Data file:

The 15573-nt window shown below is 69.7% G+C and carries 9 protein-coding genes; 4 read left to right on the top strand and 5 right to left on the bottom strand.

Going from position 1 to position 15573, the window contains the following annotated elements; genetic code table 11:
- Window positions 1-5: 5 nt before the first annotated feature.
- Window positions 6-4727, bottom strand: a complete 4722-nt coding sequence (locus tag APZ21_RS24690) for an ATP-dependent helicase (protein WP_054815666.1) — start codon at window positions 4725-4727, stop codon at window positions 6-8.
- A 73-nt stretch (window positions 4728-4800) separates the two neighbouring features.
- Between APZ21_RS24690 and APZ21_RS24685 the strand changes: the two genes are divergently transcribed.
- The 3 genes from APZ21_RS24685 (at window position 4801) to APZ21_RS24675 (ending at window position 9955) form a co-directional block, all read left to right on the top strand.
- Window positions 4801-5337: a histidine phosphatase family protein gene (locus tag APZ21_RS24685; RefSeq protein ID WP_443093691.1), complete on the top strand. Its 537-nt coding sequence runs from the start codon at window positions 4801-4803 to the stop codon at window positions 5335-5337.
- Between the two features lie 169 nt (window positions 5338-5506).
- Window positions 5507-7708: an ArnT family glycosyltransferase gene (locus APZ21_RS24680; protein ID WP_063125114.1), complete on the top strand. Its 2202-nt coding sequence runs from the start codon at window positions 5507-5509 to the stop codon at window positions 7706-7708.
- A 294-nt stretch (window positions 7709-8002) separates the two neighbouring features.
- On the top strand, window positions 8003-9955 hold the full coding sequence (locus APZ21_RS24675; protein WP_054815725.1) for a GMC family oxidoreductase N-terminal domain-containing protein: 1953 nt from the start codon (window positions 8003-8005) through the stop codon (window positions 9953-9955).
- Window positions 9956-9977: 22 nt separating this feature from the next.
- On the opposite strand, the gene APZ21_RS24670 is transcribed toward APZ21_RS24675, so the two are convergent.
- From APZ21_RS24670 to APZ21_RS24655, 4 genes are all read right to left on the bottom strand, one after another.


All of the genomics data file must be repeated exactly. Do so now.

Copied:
The 15573-nt window shown below is 69.7% G+C and carries 9 protein-coding genes; 4 read left to right on the top strand and 5 right to left on the bottom strand.

Going from position 1 to position 15573, the window contains the following annotated elements; genetic code table 11:
- Window positions 1-5: 5 nt before the first annotated feature.
- Window positions 6-4727, bottom strand: a complete 4722-nt coding sequence (locus tag APZ21_RS24690) for an ATP-dependent helicase (protein WP_054815666.1) — start codon at window positions 4725-4727, stop codon at window positions 6-8.
- A 73-nt stretch (window positions 4728-4800) separates the two neighbouring features.
- Between APZ21_RS24690 and APZ21_RS24685 the strand changes: the two genes are divergently transcribed.
- The 3 genes from APZ21_RS24685 (at window position 4801) to APZ21_RS24675 (ending at window position 9955) form a co-directional block, all read left to right on the top strand.
- Window positions 4801-5337: a histidine phosphatase family protein gene (locus tag APZ21_RS24685; RefSeq protein ID WP_443093691.1), complete on the top strand. Its 537-nt coding sequence runs from the start codon at window positions 4801-4803 to the stop codon at window positions 5335-5337.
- Between the two features lie 169 nt (window positions 5338-5506).
- Window positions 5507-7708: an ArnT family glycosyltransferase gene (locus APZ21_RS24680; protein ID WP_063125114.1), complete on the top strand. Its 2202-nt coding sequence runs from the start codon at window positions 5507-5509 to the stop codon at window positions 7706-7708.
- A 294-nt stretch (window positions 7709-8002) separates the two neighbouring features.
- On the top strand, window positions 8003-9955 hold the full coding sequence (locus APZ21_RS24675; protein WP_054815725.1) for a GMC family oxidoreductase N-terminal domain-containing protein: 1953 nt from the start codon (window positions 8003-8005) through the stop codon (window positions 9953-9955).
- Window positions 9956-9977: 22 nt separating this feature from the next.
- On the opposite strand, the gene APZ21_RS24670 is transcribed toward APZ21_RS24675, so the two are convergent.
- From APZ21_RS24670 to APZ21_RS24655, 4 genes are all read right to left on the bottom strand, one after another.